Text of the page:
Interview: Erin Phillips talks life in the WNBA

Interview: Erin Phillips talks life in the WNBA

It’s a regular mid-July Saturday evening in New Jersey. The muggy weather outside makes the cooler confines of the Prudential Center a welcome relief for the sparse crowd that has showed up to watch the New York Liberty host the Indiana Fever.

Playing for the opposition is Australia’s own, Erin Phillips. The diminutive guard is returning for just her second game since tearing her meniscus in  May. Phillips is the first player off the bench for the Fever on this night, and although she missed the team’s first eleven games, she plays as if she never left. .

She’ll finish the night with 12-points, 3 rebounds and 2 assists, and afterwards the affable Phillips sat with us in the locker room - her right knee covered with an bag of ice – to talk about life in the WNBA, and of course the Australian national team.

Basketball Australia: Firstly, how’s your health?

Erin Philips: My knee itself feels really good. I’m very happy where it’s at, I think the next 4-6 weeks we’ll really work on [getting] my strength and power [back]. It’s been difficult to kind of work on that stuff when you’re limited on the court. But, I’m happy just to be back out there.

BA: Has the injury affected your game? Do you find yourself doing things differently?

EP: Yeah, definitely. I definitely feel I’ve got a little less explosive power, but I’m at a point now where I can really start working on that, rather than just rehab the knee I can kind of crank things up there. We’re not even halfway [through the WNBA season], so I’ve got time. I’m very happy where I’m at right now.

BA: Are you on any minute restrictions since you’ve been back?

EP: Yeah. The coach is trying to get me 4-5 minute bursts and get me out just to make sure I’m not playing under too much fatigue two games back. They’re doing their job, trying to look after me, monitor me personally but also trying to win a game.

BA: Do you find it hard to get back into game shape in-season?

EP: Definitely. I’ve spent many, many, hours on a bike since my surgery and scope and there’s no replacement for game fitness. [Being on a bike] definitely helps, but you definitely need to be on the court running up-and-down to get that [game] shape. It’ll take me a couple more games and I’ll start feeling really good.

BA: Look back to last year (winning an WNBA championship with the Fever) for a minute. What was that experience like?

EP: It was incredible. It was the first championship for all us who played – we’re such a close team – we talk about it now, and it’s still very surreal. It was a magical series, [we] played so well. We played without ‘thought,’ it was just all heart.

BA: Onto this season, the Fever are below .500 (5-8), is this the result of a ‘championship hangover’?

EP: Definitely not. I think injury has been our biggest thing. You’ve got Katie Douglas, Jeanette Pohlen, myself. Three 3-point shooters – you take them off the court and it puts a lot of pressure on our bigs inside because you get shooters on the court it opens everything up.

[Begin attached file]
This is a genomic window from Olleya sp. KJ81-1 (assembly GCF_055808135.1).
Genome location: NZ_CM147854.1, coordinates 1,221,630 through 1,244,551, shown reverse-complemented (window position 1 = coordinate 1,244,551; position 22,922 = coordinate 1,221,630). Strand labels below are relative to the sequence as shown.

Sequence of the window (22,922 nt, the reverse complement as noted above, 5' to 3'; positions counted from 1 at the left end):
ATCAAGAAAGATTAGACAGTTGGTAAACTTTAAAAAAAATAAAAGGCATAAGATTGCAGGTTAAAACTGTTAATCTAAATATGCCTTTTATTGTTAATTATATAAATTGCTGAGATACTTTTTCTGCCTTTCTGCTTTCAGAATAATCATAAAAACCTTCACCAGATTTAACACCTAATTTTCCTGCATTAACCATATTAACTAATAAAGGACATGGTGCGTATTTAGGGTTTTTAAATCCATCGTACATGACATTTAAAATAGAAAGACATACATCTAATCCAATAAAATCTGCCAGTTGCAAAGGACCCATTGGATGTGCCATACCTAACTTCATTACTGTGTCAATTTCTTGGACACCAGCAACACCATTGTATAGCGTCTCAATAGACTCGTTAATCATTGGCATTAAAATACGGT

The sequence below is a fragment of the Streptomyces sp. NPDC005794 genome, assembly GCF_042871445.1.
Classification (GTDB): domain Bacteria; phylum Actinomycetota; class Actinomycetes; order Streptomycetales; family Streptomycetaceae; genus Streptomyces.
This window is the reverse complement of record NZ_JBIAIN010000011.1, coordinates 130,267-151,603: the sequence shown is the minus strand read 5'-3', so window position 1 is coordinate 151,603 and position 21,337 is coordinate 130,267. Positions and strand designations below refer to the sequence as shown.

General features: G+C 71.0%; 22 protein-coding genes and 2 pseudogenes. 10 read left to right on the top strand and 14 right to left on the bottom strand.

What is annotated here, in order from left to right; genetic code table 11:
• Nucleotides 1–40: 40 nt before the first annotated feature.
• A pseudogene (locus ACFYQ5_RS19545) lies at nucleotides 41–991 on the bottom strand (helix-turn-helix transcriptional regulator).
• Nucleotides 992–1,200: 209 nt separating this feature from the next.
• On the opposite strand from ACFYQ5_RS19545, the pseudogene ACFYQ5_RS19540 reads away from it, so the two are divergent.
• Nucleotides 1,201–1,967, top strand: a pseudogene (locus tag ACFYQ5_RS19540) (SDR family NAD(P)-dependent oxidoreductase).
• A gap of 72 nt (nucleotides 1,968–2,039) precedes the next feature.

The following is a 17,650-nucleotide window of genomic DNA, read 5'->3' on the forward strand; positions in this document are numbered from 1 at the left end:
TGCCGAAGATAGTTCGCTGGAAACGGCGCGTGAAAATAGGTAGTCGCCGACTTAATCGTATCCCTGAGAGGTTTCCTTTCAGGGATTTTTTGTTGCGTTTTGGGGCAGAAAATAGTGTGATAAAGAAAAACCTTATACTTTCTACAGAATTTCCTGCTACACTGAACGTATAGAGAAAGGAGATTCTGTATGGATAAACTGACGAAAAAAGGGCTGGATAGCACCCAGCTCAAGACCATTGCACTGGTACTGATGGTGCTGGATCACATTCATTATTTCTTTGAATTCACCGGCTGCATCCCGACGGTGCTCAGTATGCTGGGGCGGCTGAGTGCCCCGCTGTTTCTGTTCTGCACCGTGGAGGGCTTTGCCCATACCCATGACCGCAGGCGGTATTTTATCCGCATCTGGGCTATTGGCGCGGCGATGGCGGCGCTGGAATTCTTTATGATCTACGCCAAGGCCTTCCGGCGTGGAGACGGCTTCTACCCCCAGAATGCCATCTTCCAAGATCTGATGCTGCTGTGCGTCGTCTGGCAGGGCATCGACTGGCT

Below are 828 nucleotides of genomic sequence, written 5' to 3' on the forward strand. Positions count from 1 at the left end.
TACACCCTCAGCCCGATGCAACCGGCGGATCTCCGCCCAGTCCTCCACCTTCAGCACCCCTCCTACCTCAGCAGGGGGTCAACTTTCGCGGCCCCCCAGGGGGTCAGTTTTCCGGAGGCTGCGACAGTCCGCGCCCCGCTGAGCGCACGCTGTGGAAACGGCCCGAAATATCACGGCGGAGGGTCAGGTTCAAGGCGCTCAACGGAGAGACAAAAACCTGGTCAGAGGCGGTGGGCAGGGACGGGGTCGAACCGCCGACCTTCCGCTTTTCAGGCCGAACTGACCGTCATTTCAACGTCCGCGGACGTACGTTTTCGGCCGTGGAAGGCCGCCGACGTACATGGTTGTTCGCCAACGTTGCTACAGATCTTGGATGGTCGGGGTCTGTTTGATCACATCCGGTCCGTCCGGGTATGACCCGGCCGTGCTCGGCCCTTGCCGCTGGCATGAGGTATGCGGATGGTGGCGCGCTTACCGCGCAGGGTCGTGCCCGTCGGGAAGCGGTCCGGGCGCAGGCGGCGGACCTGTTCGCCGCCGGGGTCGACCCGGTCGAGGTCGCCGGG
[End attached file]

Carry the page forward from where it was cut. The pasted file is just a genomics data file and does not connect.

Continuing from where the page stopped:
We’re only half a game out of the four [playoff spots] so we’re close. Hopefully from now until the All-Star break we can get a few wins and just hang around.

BA: You’ve been playing Poland during the WNBA off-season. What do take from the European game that you apply to the WNBA, and vice-versa?

EP: The really good thing about playing in Europe – especially playing in the Euro League – is that you play against so many styles - a Russian team, a Spanish team, a Turkish team. The Spanish are quicker [for example] so you’re playing against all different types of people so when you come to the WNBA, you’ve been playing a fast game [or] a half-court [slower] game, so you learn tons of variety.

You really grow up and mature [in Europe]. You don’t have the luxury of having amazing medical things that we do here so you have to learn about your body. You got to look after your body. When you go back there from here, you take back how hard we work here and you try to be a leader and show them 1) not only how the Americans do it, and 2) how the Aussies do it. [Laughs].

BA: Any plans to come back to the WNBL? You haven’t played there for some years now.

EP: It’s definitely something I’d love to do. I’m [taking it] one season at a time, but I’ll definitely retire playing in the WNBL. I might jump into a season, either pre or post, Olympics, just to recover because it’s a lot different playing in Europe than it is Australia –-

BA: I imagine it’s more physical in Europe?

EP: Yeah. You play more games and practice more. It’d be a good ‘break-up’ season to go back to Australia. And, it’s Australia. It’s the best country in the world! [Laughs].

BA: You mentioned the Olympics. The Opals are playing New Zealand in August. What can we expect from that series?

EP: Unfortunately I won’t be able to get down there to play. I’ll be here [but] Lizzie (Liz Cambage) is playing. One of the exciting things is Lauren [Jackson] is getting healthy, so if we can have her back in the mix (healthy), plus some young talent coming though, we hope to smack New Zealand (hopefully).


It’s always a good series. I’d love to play in it, but unfortunately it’s too hard and complicated [to get away]. But, hopefully we get some good crowds down there and get a couple of good wins.

By Nick Metallinos in New York